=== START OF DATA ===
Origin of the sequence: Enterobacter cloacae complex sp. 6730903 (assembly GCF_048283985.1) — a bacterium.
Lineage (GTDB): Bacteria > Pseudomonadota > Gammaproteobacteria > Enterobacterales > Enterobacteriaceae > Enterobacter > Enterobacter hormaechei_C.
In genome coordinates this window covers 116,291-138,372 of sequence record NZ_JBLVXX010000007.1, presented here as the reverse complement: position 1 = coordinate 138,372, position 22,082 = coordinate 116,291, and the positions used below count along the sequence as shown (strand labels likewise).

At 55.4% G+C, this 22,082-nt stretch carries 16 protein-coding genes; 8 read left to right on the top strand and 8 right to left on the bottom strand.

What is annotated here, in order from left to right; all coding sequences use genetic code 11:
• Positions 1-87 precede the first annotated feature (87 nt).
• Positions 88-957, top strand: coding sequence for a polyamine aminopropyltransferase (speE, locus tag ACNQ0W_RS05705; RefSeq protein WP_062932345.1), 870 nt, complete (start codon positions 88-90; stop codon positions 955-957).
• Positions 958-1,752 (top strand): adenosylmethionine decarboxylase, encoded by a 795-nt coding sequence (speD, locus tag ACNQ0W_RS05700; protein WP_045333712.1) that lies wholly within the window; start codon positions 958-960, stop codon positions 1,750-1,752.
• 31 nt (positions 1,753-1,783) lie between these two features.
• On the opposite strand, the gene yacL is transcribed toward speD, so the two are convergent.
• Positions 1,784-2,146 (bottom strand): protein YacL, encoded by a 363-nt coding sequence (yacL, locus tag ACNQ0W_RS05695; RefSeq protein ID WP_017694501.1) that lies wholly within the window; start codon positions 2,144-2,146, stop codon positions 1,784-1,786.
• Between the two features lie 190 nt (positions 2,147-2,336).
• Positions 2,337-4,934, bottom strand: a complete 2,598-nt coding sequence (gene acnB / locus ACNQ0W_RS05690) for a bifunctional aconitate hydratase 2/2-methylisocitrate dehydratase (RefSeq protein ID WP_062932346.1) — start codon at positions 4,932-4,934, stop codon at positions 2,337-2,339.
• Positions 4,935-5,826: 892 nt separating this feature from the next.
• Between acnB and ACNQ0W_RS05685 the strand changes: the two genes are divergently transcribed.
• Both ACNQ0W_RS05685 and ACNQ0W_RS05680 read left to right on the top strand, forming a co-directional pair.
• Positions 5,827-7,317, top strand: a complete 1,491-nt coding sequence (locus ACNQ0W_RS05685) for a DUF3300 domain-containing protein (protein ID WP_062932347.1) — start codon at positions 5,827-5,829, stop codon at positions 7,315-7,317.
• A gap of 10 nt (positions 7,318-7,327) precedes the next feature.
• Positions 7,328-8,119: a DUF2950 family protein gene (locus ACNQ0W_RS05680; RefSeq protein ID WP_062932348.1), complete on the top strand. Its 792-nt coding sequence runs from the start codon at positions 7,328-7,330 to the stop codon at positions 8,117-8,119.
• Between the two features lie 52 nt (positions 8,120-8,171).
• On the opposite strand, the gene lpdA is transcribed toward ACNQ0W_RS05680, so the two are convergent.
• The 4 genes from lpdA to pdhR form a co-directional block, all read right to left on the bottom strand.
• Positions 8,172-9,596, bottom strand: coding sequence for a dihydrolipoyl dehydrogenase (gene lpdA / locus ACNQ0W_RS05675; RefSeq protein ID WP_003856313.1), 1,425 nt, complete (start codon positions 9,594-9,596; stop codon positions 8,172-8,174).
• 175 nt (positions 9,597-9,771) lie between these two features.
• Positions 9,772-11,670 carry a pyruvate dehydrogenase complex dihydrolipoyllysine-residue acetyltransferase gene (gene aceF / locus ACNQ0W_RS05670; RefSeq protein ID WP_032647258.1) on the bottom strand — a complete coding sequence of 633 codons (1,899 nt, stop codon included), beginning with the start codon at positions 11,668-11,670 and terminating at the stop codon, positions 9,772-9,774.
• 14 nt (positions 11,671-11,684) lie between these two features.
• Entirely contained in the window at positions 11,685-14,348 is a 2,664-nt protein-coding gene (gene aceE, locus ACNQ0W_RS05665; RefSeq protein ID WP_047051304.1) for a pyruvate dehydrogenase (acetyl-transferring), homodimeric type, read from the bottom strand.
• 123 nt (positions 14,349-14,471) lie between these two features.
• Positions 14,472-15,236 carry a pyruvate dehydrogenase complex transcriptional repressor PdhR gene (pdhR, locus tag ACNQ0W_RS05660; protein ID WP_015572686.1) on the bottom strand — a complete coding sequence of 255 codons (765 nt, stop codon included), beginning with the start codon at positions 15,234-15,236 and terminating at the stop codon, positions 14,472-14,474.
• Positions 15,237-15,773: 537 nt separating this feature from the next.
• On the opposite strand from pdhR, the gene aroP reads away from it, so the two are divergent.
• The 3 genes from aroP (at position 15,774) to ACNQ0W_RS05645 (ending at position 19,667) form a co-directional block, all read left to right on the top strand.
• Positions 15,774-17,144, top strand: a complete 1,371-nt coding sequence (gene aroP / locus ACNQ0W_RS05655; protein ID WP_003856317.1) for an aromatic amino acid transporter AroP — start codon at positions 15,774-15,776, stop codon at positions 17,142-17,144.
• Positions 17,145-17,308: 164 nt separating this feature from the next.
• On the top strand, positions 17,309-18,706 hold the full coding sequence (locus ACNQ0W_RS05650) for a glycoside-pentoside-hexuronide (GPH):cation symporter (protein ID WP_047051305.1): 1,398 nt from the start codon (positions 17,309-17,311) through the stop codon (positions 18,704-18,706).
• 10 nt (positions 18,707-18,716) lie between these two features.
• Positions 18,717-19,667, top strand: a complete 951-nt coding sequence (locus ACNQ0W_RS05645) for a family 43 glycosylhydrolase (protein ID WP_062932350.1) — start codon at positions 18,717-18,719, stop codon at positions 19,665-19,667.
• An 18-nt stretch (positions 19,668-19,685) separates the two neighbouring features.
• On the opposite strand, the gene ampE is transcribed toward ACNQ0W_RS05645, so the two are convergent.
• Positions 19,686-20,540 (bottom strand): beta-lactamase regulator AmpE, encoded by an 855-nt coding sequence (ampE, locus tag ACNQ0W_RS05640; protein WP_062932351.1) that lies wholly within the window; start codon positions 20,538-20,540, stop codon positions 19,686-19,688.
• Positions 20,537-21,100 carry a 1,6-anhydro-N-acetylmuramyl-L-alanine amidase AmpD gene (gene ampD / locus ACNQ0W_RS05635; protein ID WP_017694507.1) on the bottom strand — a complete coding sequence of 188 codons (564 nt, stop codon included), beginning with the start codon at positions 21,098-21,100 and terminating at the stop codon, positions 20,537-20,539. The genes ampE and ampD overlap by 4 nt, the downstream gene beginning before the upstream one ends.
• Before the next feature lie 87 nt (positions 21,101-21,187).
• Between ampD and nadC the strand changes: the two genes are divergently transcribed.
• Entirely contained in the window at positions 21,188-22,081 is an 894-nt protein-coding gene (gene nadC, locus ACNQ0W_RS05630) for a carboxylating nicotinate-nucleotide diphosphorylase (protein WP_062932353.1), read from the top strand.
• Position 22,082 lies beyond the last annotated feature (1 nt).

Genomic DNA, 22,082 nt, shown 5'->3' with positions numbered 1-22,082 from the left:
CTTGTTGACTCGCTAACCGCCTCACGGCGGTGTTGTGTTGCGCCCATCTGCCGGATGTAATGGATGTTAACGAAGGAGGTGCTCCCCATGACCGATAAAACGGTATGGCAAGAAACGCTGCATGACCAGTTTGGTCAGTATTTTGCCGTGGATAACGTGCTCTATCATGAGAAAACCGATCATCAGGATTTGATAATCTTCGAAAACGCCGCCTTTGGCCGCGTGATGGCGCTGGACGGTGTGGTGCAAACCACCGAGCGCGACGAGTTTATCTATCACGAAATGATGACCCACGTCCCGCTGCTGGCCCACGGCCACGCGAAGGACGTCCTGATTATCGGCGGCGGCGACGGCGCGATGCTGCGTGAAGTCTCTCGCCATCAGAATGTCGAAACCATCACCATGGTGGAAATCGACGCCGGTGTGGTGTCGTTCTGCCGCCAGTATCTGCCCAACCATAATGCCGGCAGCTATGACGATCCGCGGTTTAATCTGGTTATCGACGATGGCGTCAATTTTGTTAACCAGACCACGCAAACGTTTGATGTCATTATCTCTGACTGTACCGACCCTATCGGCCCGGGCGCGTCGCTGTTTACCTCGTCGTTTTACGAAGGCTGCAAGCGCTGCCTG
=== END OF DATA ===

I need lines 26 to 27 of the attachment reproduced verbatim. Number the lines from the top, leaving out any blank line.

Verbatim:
• 14 nt (positions 11,671-11,684) lie between these two features.
• Entirely contained in the window at positions 11,685-14,348 is a 2,664-nt protein-coding gene (gene aceE, locus ACNQ0W_RS05665; RefSeq protein ID WP_047051304.1) for a pyruvate dehydrogenase (acetyl-transferring), homodimeric type, read from the bottom strand.